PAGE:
With a year of American football under his belt, things have begun to slow down for Jets tight end Hayden Smith.
"Look it's night and day really," he told me on this week's "Jets Talk LIVE" installment. "I came in last year, really having only watched football from a spectator's perspective. Coming and trying to learn the nuances on offense, also being able to learn the terminology on what we're talking about when we're looking at things on defense. It was just information overload at times and it took a lot of effort really just trying to break it up and slowly learn things as we progressed."
The 6'6", 255-pound Australian, who was an accomplished rugby player for the English club Saracens, had never put on football pads when he signed with the Jets last spring.
"It was quite weird," he said of the transition. "First of all it took me forever to actually figure out how to do the helmet up. I remember running around on the practice field and having to have the coaches actually do the straps up in-between, so it was a bit of a nightmare for the first few days. I got comfortable with that and then to put the pads on again that was something else to get used to. The big part about it is actually having a helmet on completely changes the dynamic of the game."
Smith started the 2012 campaign on the Jets practice squad before being elevated to the active roster midway through the season. The 28-year-old Smith appeared in five contests, recording his first career reception against the Chargers in Week 16.
"Obviously I developed throughout the year and started to get more comfortable with just the game of football really. It's really hard to appreciate just how intricate the game is especially at this level," he said. "But football in general is an incredibly intricate and detailed game, so that's definitely a process you have to get used to and something that isn't necessarily prevalent in rugby."
Even though he is learning his second offensive system in as many years, Smith is in a much better place as he attacks Marty Mornhinweg's West Coast terminology.
"Luckily a lot of the things in football are quite common — some of the different schemes and things like that," he said. "The good thing about the second year is I no longer have to learn all those big schematic things. I can relate some things to things I learned last year, but once again obviously a new offense. The whole process of learning it is a lot easier the second time around."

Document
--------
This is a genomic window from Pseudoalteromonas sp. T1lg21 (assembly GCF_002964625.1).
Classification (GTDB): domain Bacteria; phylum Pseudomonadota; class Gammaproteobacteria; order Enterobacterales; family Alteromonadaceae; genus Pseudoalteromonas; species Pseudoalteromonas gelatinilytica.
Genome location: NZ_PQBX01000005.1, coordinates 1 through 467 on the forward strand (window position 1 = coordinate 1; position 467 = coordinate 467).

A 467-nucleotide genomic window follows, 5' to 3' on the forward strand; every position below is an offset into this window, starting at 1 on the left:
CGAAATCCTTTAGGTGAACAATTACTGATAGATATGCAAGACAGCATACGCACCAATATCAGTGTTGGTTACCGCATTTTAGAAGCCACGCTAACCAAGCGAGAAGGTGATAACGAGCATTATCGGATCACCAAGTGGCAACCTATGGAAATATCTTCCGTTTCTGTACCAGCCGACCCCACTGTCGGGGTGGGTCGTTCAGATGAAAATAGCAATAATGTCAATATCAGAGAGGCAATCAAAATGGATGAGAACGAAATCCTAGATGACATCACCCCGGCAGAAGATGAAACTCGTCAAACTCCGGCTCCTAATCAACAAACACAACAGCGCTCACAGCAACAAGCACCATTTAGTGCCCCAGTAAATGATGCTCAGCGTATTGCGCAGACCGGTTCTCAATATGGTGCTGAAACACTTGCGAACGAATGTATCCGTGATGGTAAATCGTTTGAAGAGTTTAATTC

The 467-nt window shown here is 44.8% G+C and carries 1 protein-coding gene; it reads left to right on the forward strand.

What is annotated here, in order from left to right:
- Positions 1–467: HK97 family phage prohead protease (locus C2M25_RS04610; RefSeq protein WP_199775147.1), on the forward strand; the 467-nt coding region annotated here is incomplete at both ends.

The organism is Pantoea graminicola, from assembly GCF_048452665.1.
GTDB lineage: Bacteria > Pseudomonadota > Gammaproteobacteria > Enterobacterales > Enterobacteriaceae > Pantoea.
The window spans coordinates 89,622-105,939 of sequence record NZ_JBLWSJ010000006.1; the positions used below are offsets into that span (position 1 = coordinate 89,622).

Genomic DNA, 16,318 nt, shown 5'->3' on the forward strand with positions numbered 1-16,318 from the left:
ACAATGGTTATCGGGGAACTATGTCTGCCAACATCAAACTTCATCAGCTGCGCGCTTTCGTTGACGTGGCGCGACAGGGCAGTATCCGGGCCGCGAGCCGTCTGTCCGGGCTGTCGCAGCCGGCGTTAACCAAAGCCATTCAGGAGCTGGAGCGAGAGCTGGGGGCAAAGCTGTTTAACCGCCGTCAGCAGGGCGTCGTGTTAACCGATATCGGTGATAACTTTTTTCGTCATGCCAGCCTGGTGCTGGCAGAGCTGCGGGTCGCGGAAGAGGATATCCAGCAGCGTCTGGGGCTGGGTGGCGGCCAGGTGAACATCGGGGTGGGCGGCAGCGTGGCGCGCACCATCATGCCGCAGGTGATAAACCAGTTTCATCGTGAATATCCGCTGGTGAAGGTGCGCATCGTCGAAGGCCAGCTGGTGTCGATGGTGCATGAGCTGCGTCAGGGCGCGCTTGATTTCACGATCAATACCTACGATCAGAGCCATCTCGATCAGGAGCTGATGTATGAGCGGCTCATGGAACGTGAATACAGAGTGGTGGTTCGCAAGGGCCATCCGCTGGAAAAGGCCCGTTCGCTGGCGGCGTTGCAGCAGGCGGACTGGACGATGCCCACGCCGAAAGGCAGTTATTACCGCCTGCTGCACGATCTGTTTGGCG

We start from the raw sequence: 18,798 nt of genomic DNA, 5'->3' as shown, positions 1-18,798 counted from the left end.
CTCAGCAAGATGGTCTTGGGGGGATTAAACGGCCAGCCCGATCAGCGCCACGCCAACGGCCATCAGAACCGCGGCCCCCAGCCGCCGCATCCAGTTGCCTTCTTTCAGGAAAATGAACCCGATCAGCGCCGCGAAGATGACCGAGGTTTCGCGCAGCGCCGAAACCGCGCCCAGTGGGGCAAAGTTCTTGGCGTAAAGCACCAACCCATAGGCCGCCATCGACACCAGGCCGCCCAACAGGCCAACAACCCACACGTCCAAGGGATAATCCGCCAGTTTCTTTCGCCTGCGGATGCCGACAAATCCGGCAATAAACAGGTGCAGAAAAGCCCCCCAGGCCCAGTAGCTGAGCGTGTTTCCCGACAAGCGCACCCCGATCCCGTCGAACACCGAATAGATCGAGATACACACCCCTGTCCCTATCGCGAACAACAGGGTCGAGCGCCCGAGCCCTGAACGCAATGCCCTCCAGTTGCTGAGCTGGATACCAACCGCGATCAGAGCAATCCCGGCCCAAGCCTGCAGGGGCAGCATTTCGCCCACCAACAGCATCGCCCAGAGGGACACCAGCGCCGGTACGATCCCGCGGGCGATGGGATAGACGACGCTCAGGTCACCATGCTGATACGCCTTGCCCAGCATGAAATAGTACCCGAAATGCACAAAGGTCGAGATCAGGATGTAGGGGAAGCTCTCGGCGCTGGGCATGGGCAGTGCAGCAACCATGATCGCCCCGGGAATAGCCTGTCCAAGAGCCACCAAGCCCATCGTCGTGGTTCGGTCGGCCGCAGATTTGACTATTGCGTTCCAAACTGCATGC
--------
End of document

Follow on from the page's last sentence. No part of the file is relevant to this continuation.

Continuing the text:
The departure of Dustin Keller in free agency has left Jeff Cumberland, Konrad Reuland and Smith as the only returning vets at tight end. Rookies Chris Pantale and Mike Shanahan are also competing at OTAs.
"Look I think there are always opportunities to play. You just have to put your best foot forward and make the most of those opportunities," Smith said. "So it's not so much looking at the big picture and saying, 'I can do something here.' It's really like I said — that same process of trying to get a little bit better every day, not get too far ahead of yourself take care of what you're doing and then the end result should take care of itself."
In addition to staying in the playbook, Smith uses the film room to speed up his learning curve.
"I watch film on a number of tight ends. Jason Witten is obviously a tremendous player, very good fundamentally with his techniques and everything like that," he said. "I watched Dustin a lot last year and he was great particularly in the passing game with his techniques and the way he set up defenders.
"Really I'm just trying to be a sponge and whenever I'm watching film or any games or watching Eagles tape from the past couple of years, you're really just trying to take in the little nuances that each player's doing in their positions. No one in particular, but I'm just trying to get everything from everyone."
Smith is in a much better place as he starts his second season. In the weeks and months ahead, we will see if he is ready to increase his role and become more of a contributor for a team that is constantly stressing competition.
"A lot of the stress and the thinking have been lifted," said the big Australian. "So it allows you to kind of be out there and focus on the execution of what you're trying to do rather than wondering, 'Is this what I'm supposed to be doing?' So it really is a very nice feeling to be out there a second time around as opposed to last year."